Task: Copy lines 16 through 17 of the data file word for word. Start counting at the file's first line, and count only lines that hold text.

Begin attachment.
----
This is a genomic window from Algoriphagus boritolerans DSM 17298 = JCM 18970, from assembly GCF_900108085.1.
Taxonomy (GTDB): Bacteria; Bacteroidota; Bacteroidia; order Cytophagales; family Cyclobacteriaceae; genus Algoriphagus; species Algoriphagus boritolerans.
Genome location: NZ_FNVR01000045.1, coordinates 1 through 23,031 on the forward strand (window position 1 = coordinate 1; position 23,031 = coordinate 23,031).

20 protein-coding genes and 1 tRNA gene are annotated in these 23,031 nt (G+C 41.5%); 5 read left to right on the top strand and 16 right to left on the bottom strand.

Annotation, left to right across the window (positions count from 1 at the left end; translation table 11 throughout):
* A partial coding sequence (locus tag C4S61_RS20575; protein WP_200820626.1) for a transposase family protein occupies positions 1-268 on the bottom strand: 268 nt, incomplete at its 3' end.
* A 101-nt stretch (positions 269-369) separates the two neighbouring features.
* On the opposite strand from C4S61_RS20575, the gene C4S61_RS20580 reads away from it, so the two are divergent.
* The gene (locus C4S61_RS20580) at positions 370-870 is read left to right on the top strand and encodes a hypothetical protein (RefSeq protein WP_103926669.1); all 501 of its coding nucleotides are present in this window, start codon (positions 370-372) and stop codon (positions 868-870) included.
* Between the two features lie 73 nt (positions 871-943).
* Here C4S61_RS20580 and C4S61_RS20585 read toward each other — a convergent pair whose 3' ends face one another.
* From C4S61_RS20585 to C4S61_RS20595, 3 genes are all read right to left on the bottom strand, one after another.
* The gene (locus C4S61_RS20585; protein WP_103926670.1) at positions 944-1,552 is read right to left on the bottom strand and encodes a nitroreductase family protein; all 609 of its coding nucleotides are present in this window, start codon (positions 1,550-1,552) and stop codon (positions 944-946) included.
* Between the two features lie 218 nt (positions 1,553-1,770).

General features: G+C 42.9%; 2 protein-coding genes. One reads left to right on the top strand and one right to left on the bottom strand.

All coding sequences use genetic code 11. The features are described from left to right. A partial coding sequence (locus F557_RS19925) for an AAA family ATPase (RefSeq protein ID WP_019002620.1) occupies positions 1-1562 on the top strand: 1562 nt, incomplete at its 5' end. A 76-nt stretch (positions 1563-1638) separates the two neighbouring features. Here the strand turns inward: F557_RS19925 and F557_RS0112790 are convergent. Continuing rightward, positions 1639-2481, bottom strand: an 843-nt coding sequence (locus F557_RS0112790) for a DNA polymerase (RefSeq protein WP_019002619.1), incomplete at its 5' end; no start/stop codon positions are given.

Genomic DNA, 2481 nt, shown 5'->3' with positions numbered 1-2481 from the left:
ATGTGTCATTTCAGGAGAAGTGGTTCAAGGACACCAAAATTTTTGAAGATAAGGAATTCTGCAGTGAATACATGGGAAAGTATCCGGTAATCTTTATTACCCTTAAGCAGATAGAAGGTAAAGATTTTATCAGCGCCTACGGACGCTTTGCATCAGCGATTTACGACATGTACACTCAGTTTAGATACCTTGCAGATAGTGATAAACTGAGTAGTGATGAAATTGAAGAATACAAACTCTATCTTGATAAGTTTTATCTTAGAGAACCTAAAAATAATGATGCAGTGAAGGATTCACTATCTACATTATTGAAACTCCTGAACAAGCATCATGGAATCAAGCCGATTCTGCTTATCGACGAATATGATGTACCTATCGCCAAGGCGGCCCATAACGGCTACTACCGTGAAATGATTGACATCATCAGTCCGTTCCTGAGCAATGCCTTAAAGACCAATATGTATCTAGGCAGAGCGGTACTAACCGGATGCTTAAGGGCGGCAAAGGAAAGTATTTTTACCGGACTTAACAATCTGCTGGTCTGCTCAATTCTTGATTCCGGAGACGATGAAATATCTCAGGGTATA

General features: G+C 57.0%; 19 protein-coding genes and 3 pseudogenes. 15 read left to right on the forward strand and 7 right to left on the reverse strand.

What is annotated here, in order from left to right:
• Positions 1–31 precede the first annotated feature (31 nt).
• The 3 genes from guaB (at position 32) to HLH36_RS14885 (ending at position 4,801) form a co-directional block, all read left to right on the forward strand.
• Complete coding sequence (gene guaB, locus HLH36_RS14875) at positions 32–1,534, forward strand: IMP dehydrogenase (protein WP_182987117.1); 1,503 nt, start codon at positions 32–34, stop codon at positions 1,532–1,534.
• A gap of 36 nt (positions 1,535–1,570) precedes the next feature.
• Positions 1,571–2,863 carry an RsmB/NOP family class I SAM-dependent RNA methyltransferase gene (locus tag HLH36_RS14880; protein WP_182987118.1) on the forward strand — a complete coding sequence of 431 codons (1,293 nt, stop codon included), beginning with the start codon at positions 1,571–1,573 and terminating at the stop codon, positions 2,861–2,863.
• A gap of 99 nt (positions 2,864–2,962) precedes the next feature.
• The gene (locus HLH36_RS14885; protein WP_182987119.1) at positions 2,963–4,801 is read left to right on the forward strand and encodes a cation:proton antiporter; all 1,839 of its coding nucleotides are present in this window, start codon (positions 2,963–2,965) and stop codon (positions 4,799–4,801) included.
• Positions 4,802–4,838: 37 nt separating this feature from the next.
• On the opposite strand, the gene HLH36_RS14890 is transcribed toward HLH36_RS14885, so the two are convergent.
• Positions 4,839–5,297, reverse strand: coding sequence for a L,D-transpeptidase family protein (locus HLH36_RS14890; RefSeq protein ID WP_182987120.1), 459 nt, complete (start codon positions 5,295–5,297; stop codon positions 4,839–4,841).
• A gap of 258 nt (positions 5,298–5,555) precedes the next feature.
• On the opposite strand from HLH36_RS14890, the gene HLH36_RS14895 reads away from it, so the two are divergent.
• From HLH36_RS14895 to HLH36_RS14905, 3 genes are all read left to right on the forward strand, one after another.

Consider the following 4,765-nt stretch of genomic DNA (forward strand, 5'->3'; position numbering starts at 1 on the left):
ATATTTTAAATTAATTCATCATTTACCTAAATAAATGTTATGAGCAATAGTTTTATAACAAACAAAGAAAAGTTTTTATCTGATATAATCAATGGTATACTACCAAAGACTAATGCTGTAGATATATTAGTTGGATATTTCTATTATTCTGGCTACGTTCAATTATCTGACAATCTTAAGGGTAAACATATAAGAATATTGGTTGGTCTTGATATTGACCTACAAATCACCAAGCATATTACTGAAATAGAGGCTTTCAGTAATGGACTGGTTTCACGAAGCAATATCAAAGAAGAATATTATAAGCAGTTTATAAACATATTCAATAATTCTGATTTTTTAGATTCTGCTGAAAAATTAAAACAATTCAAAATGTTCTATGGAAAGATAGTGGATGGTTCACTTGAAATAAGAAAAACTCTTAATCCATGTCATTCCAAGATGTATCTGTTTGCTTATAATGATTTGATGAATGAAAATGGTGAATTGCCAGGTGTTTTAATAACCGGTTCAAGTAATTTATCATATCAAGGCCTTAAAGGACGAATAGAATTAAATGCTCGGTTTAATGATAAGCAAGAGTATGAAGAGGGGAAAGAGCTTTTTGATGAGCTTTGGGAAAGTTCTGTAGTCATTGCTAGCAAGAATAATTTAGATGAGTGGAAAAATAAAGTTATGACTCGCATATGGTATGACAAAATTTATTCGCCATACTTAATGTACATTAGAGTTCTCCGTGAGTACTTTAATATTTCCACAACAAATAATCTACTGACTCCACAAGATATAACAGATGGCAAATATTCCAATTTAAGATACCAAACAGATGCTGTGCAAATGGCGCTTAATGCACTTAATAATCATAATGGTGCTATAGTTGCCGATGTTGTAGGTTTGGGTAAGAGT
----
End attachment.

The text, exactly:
All coding sequences use genetic code 11. The features are described from left to right. A partial coding sequence (locus F557_RS19925) for an AAA family ATPase (RefSeq protein ID WP_019002620.1) occupies positions 1-1562 on the top strand: 1562 nt, incomplete at its 5' end. A 76-nt stretch (positions 1563-1638) separates the two neighbouring features. Here the strand turns inward: F557_RS19925 and F557_RS0112790 are convergent. Continuing rightward, positions 1639-2481, bottom strand: an 843-nt coding sequence (locus F557_RS0112790) for a DNA polymerase (RefSeq protein WP_019002619.1), incomplete at its 5' end; no start/stop codon positions are given.

Genomic DNA, 2481 nt, shown 5'->3' with positions numbered 1-2481 from the left: